How do you celebrate a book that was conceived in drama? With a book and drama a tour of course.
My biblical novel about Christ’s Passion began as a four-act, one-man play over twenty years ago. So when Kregel Publishing released The Soldier Who Killed a King, it logically followed that the original drama should be an integral part of promoting this book across the continent.
With Easter approaching I arranged a Canadian prairie tour that featured eight scheduled events in four prairie cities: Moose Jaw, Regina, and Saskatoon in Saskatchewan, and Calgary in Alberta.
Things didn’t get off to a good start.
My flight from Ottawa via Toronto to Regina was uneventful. I arrived on Thursday, March 22nd. My first event was my “Centurion’s Report” drama on Friday evening in Moose Jaw. Moose Jaw is an easy one hour drive from Regina on a four lane divided highway. What could possibly go wrong?
Well, Friday dawned with a howling prairie wind. Soon the wind was accompanied by swirling snow. By mid afternoon blizzard conditions resulted in semi trailer trucks being blown off the highway between Regina and Moose Jaw. Dozens of vehicles were stuck. For safety reasons we decided to cancel the Friday evening event. We make our plans, but sometimes weather overrules.
Book store events did not disappoint.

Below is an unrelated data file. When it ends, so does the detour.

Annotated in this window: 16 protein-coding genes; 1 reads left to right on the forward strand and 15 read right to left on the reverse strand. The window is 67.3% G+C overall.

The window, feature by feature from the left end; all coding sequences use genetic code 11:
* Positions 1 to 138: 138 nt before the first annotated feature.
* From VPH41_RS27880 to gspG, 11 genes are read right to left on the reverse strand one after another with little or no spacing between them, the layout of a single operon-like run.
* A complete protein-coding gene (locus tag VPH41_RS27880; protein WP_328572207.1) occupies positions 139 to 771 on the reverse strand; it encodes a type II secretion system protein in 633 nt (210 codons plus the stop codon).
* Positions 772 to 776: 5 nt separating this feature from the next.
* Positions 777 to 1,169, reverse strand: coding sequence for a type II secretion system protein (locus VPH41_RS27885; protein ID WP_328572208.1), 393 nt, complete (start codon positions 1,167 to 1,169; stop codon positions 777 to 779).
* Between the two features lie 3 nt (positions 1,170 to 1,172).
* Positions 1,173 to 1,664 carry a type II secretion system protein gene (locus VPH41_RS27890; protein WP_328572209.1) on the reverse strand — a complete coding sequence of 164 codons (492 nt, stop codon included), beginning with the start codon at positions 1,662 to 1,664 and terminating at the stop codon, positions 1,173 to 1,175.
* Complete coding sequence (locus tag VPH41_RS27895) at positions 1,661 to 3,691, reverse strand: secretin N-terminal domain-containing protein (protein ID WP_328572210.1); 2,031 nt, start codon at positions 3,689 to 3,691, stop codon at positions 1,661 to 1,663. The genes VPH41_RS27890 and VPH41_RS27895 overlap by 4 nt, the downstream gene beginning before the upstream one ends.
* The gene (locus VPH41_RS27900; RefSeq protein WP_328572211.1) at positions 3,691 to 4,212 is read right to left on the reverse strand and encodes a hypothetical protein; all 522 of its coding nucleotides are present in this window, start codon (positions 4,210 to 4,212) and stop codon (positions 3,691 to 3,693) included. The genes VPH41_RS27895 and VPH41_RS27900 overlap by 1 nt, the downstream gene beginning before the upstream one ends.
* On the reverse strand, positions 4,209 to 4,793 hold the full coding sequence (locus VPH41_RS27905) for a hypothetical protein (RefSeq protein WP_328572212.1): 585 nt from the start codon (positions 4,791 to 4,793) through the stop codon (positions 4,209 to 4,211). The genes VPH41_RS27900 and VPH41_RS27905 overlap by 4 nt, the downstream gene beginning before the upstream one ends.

Saturday dawned clear and cold. At noon I started a four hour book signing event at the Chapters bookstore in Regina. What I like most about these events is the conversations you have with prospective buyers. It’s always fascinating to find the common ground that can lead to a book purchase.
Signing at Chapters bookstore in Regina
The following week I had two more book signing events at Indigo stores in Saskatoon and Calgary. It’s especially gratifying to meet readers who have already read your book and are there to meet you in person and buy more of your books.
There’s never a dull moment during a dramatization of “The Centurion’s Report.”
On Palm Sunday morning I was at “The Bridge” church in Regina portraying the centurion’s response to Christ’s triumphal entry into Jerusalem. The tension builds as Marcus Longinus seizes a member of the audience at the close of Act 1, flips a merchant’s table in Act 2, and nails Christ to a wooden cross in Act 3. The resurrection of Jesus in Act 4 results in a personal encounter with our Lord. The action is riveting, and so it should be. This was after all a week of intense, history-changing drama.
It’s always great when you can fit in a bit of family time into a busy schedule.
Monday and Tuesday were spent visiting with my 95-year-old mom in rural Saskatchewan. Despite the advancing years, she is in good health, active and sound of mind. It was also a real treat to spend time with two of my sisters and my brother, as well as a few nieces. A stunning, frosty sunrise greeted us as we set out on our trip from Regina to Churchbridge, SK.
Frosty sunrise east of Regina, SK — photo by David Kitz
Wednesday morning March 28th was the start of the second leg of my tour. This meant picking up a rental car at the Regina airport for the three hour drive to Saskatoon. The remainder of the day was spent meeting with the pastor of Courts of Praise Church as we planned for “The Centurion’s Report” presentation on Good Friday.